So it’s Sameer’s mandate to try and help do that, by re-focusing and re-packaging the “collaboration layer” across SAP’s product suite into a comprehensive social software strategy. One interesting question (from my marcom-skewed perspective) is how this will be marketed – Sameer’s team is, in his own words, “horizontally structured”, meaning they will work across product groups to bring this together. They’re a horizontal group inside a vertical organization – this pattern tends to be highly disruptive and it will be interesting to see how consistency in product messaging, results measurement and execution will be managed; that’s a lot of stakeholders.

Despite the looming and significant challenges, it’s a really interesting approach and, frankly, seems in line with SAP’s professed “trademark approach” to integrate their applications. It will be interesting to watch progress as Project Robus matures – there’s definitely a sense of “the need for speed” and the question will be whether SAP – and their clients – are ready, and willing to pay for it.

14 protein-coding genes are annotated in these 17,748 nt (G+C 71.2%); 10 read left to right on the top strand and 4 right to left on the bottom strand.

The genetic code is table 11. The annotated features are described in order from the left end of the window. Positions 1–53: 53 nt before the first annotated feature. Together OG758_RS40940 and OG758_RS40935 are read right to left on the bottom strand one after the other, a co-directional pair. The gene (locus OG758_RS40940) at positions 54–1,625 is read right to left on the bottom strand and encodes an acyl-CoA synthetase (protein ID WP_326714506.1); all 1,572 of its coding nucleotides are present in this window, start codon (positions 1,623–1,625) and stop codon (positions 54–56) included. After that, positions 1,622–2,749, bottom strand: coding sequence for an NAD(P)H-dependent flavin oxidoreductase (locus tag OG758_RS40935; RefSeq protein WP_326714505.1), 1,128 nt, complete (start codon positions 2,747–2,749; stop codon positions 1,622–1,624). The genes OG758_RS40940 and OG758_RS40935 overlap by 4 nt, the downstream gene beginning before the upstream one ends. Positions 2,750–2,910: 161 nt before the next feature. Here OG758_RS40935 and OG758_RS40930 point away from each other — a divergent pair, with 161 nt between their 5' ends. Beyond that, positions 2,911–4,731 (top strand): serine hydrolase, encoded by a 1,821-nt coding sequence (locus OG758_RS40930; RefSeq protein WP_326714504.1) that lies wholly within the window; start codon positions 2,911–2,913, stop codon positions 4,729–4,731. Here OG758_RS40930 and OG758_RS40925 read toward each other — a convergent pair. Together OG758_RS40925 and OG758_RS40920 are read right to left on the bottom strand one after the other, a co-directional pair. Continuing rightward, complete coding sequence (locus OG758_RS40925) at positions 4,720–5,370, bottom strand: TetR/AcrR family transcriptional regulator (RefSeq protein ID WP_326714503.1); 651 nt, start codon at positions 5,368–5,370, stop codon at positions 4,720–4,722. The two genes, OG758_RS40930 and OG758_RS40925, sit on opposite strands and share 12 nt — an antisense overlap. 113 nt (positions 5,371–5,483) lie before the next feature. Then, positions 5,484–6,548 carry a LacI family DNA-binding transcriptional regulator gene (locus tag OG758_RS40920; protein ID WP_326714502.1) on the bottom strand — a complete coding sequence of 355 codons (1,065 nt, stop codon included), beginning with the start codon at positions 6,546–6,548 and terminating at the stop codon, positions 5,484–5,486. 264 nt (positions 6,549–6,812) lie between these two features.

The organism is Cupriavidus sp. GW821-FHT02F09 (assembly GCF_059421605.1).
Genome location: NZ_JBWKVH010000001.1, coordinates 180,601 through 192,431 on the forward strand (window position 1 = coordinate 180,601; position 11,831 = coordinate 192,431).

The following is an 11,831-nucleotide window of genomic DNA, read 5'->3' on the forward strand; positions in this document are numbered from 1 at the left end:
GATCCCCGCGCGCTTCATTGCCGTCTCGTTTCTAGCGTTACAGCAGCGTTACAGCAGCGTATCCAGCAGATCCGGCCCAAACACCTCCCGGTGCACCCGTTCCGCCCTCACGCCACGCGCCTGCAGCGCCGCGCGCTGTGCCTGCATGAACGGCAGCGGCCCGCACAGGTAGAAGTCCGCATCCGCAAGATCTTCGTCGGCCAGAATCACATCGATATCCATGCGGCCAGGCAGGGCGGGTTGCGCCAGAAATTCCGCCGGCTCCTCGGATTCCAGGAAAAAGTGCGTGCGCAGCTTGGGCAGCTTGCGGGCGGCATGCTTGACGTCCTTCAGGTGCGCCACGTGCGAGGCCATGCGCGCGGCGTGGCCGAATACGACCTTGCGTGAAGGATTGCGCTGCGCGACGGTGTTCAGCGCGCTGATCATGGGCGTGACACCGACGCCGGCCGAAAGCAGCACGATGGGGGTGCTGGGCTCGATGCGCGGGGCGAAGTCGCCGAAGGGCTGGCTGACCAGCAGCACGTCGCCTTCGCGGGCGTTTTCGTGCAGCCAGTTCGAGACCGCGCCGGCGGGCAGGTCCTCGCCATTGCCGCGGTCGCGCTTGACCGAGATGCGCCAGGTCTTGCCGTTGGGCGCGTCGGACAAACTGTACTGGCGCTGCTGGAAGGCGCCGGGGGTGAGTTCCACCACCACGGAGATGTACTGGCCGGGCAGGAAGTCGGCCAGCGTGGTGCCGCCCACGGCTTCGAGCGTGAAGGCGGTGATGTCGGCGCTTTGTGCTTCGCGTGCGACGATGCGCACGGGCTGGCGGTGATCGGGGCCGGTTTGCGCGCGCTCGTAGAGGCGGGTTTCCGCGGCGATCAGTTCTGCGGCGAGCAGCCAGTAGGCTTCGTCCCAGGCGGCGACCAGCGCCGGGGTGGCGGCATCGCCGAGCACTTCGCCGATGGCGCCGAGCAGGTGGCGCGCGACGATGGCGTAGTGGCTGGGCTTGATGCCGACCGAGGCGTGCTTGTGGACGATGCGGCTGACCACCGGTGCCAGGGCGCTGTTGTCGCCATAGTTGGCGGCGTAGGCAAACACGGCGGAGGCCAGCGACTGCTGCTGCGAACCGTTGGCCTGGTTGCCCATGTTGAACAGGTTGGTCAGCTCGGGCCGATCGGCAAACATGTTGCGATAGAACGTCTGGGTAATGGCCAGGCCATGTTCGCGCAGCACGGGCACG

Things That Don’t Need to Be on TV: Draw Something

Michelle McCudden is a Client Engagement Director on the Client Strategy & Innovation team at Social Media Group. Follow @mmccudden1

Draw Something took off quickly after its February launch, amassing 50 million downloads in only 50 days post-launch, leading many to call it the “fastest growing mobile game ever”. Its creator, OMGPOP, was sold in March to Zynga for the tune of approximately $200 million based on the strength and popularity of Draw Something. Shortly thereafter, there was a shift. Daily users began to drop. According to AppData, they’re down to just 5 million daily active users, down from 14.6 million at its peak on April 3. This drop continues, despite updates to the gameplay and features.

It’s hard to pinpoint the precise cause of the drop in popularity. Different spectators have attributed it to repetitive gameplay, the ability to “cheat” the system, or simply the novelty wearing off. However, the recent updates have addressed at least a few of those issues (updates included more clues, a new look, the ability to draw from different categories, and notifications), so we may see Draw Something’s numbers rise, though surely not to its highs from this spring.